Prince had an “exceedingly high” level of fentanyl in his system when he passed away on April 21, 2016, according to a confidential toxicology report obtained yesterday by the Associated Press. The report surveys several medical experts not connected to Prince and the investigation of his death. They come to a unanimous consensus that it was fentanyl, the prescription synthetic opioid 50 times more powerful than heroin, that killed him.
“The amount in his blood is exceedingly high, even for somebody who is a chronic pain patient on fentanyl patches,” said Dr. Lewis Nelson, Rutgers New Jersey Medical School chairman of emergency medicine. In the report, Dr. Nelson referred to the fentanyl concentrations “a pretty clear smoking gun.”
As AP notes:
The report says the concentration of fentanyl in Prince’s blood was 67.8 micrograms per liter. The report explains that fatalities have been documented in people with blood levels ranging from three to 58 micrograms per liter.
The report also says the level of fentanyl in Prince’s liver was 450 micrograms per kilogram, and notes that liver concentrations greater than 69 micrograms per kilogram “seem to represent overdose or fatal toxicity cases.”
Assuming the accuracy of the numbers provided by the Associated Press regarding usual fatal toxicity cases, the amount in his blood was a significant percentage higher than any person can handle without dire side effects. Prince’s liver was attempting to process enough fentanyl to kill someone more than six times over.
According to one of the experts surveyed, Dr. Charles McKay, the president of the American College of Medical Toxicology, Prince’s results suggest that he took the drug orally (rather than in the more commonly-used slow-release patch form). He also notes and that the toxicity levels in both his liver and blood suggest the lethal dose had time to circulate in his system before he died. Long-term opioid users build up a tolerance to the drug over time, sometimes allowing them to sustain normally-toxic levels for longer periods of time.
When authorities searched Prince’s Paisley Park estate following his death, they turned up several bottles of assorted pills, many of which tested positive as fentanyl and various other opioids. As the AP notes, information that has been released publicly indicates the source of those drugs hasn’t been determined.
What is known is that Prince suffered from chronic pain, for which he sought medical treatment. On the evening before his death, Prince visited a Twin Cities hospital, according to the sheriff’s office. He was also seen that day at his local Walgreens pharmacy. Employees reportedly told TMZ that he looked “more frail and nervous than usual.”
The Carver County (MN) Sheriff’s department is now in the final stages of an investigation into the circumstances surrounding Prince’s death and how he obtained the drugs that wound up taking his life. Last week, Carver County Attorney Mark Metz said in a statement that he was reviewing law enforcement reports and would make a decision on whether to charge anyone “in the near future.”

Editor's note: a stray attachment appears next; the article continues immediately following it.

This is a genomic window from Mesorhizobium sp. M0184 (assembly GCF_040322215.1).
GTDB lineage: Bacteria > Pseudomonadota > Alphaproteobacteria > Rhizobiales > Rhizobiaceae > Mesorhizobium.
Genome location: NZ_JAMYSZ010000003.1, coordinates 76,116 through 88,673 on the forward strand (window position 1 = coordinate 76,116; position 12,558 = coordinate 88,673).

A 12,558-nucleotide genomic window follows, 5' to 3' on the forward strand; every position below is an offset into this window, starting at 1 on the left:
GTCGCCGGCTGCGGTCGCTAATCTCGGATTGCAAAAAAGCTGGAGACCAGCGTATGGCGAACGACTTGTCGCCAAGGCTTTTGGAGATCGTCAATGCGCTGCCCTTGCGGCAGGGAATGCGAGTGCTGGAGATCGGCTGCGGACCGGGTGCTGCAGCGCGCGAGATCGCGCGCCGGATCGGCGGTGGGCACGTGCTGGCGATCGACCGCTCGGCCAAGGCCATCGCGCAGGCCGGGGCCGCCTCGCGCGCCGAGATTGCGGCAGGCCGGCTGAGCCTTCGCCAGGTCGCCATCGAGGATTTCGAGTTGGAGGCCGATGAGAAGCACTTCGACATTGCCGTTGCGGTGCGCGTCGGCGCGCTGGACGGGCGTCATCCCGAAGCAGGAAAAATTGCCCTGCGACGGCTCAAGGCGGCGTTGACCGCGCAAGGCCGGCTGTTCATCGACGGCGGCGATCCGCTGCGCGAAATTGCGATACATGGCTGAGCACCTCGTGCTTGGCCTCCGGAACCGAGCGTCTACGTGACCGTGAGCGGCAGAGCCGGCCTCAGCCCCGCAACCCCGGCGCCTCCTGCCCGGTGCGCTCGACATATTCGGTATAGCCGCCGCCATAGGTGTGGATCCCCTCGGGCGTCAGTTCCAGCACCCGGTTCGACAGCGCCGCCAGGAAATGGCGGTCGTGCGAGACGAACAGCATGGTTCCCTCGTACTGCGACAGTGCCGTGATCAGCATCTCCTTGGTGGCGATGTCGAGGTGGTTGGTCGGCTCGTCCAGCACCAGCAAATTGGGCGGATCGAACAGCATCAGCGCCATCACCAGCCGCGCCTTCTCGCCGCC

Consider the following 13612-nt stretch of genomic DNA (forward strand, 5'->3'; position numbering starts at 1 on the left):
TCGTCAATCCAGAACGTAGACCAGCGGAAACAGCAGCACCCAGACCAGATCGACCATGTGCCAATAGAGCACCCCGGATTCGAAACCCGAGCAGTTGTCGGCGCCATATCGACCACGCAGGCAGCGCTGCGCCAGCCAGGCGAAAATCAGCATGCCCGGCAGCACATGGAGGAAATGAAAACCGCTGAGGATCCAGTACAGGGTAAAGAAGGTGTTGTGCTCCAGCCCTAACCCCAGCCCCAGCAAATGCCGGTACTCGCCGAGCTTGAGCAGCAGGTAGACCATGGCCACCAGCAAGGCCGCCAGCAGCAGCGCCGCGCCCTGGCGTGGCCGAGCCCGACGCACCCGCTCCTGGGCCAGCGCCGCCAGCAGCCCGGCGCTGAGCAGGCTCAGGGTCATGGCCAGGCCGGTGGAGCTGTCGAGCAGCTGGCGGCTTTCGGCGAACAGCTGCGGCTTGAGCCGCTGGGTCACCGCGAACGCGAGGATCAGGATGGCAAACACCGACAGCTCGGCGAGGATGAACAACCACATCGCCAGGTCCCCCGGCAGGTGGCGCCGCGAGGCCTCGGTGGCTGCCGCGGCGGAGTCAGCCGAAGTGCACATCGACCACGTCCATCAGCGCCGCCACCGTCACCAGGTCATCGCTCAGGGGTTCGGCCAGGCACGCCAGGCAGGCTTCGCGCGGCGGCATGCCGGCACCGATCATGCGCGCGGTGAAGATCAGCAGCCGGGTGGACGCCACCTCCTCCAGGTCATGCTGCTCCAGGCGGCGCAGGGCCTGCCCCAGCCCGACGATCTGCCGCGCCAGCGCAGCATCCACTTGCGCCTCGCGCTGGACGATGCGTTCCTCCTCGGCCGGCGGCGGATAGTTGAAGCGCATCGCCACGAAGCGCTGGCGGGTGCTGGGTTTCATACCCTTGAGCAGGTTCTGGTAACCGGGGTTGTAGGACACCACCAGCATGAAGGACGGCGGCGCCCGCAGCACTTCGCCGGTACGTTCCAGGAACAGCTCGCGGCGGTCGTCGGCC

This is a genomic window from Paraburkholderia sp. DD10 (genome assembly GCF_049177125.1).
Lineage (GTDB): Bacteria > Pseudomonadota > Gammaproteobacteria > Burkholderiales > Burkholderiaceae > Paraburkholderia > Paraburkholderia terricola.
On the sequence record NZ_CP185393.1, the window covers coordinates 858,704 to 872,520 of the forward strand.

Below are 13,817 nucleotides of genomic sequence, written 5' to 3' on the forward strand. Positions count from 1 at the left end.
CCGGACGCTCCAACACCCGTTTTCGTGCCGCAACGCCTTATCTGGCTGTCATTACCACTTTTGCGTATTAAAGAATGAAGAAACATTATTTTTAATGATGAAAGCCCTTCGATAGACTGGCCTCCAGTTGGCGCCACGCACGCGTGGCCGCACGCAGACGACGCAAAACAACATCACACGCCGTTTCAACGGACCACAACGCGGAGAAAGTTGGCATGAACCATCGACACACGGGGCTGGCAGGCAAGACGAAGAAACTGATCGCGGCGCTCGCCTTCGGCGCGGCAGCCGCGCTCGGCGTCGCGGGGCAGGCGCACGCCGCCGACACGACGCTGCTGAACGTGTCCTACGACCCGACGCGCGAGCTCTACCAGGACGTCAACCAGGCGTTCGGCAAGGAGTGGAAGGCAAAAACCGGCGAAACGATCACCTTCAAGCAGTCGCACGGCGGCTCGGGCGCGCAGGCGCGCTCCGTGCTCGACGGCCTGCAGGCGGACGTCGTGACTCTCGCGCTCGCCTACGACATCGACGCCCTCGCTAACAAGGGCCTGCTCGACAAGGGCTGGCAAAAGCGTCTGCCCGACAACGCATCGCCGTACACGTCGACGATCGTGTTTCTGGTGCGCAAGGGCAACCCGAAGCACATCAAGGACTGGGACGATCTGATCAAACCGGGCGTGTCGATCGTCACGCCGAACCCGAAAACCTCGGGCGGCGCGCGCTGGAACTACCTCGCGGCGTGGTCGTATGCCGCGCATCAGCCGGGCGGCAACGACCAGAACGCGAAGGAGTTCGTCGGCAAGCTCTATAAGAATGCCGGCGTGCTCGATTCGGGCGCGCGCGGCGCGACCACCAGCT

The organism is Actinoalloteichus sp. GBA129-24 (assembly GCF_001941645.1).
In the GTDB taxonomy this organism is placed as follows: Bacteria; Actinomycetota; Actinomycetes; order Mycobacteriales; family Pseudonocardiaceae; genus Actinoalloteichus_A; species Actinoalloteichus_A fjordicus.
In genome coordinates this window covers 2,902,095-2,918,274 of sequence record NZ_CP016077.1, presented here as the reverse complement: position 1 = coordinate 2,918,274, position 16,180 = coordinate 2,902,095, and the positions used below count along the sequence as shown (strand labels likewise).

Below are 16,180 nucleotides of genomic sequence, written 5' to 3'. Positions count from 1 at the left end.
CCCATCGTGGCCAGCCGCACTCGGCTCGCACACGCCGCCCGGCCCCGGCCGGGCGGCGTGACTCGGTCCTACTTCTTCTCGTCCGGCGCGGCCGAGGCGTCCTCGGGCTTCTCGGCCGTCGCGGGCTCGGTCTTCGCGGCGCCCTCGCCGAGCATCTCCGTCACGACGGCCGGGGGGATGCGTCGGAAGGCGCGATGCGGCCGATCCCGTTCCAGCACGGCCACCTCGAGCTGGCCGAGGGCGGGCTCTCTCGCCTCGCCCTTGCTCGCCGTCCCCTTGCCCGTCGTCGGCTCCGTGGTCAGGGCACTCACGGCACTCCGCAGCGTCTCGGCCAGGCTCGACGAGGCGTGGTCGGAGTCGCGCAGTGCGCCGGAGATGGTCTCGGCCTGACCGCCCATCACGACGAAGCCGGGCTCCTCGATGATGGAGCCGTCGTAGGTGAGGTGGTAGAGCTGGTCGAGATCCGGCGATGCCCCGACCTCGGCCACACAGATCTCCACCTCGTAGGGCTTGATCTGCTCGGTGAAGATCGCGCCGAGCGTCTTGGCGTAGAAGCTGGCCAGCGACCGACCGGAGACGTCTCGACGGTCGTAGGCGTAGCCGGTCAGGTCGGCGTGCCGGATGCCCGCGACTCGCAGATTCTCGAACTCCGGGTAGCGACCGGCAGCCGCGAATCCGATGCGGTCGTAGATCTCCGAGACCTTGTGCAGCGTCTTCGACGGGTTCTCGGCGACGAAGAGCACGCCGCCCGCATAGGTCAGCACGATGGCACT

If they were prescribed by a doctor, that doctor could be hit with criminal charges. This would not be the first time in recent memory that a doctor was implicated in the death of a pop superstar. In 2009, pop superstar Michael Jackson–to whom Prince has always been compared–died after acute intoxication brought on by prescription sleep aids caused him to go into cardiac arrest. Jackson’s death was eventually ruled to be a homicide, and the doctor who prescribed the meds, Dr. Conrad Murray, was convicted of involuntary manslaughter and sentenced to four years in prison.
Whether or not a specific doctor is to blame for enabling Prince’s access to the drugs that killed him, this case echoes the ominous and deadly presence of fentanyl and other opioids that has been increasingly prevalent in recent years as the U.S. has spiraled into a full-blown addiction epidemic. Red Hot Chili Peppers bassist Flea recently penned an op-ed about his own struggles with opiate addiction and the deadly trend of doctors over-prescribing powerful medications, often due to monetary incentives from pharmaceutical companies industry.
These stories of people from all walks of life dying at the hands of prescription opiates and other meds have broken our hearts again and again. We can only hope that this latest high-profile blow will spark lawmakers to take stronger action in stopping Big Pharma and the medical industry from proliferating excessive amounts of deadly drugs in the name of financial interests.
[H/T The Associated Press]
Prince’s spirit lives on through the countless musicians he influenced. If you’re heading to New Orleans for this year’s Jazz Fest, don’t miss Purple Party: A Tribute To Prince featuring members of The Main Squeeze, Turkuaz, The Motet, Snarky Puppy, Thievery Corporation, Allen Stone & more at the Maison on Sunday, May 6th during Jazz Fest. For more info, click here.
Artists: Ryan Jalbert, Lyle Divinsky, MonoNeon, Corey Frye, Shira Elias, Sammi Garett, Steve Swatkins, Robert “Sput” Searight, Chris Bullock, Mike “Maz” Maher, Megan Letts, Jeff Franca, Casey Russell
Check out Live For Live Music’s full guide to Jazz Fest late nights, here.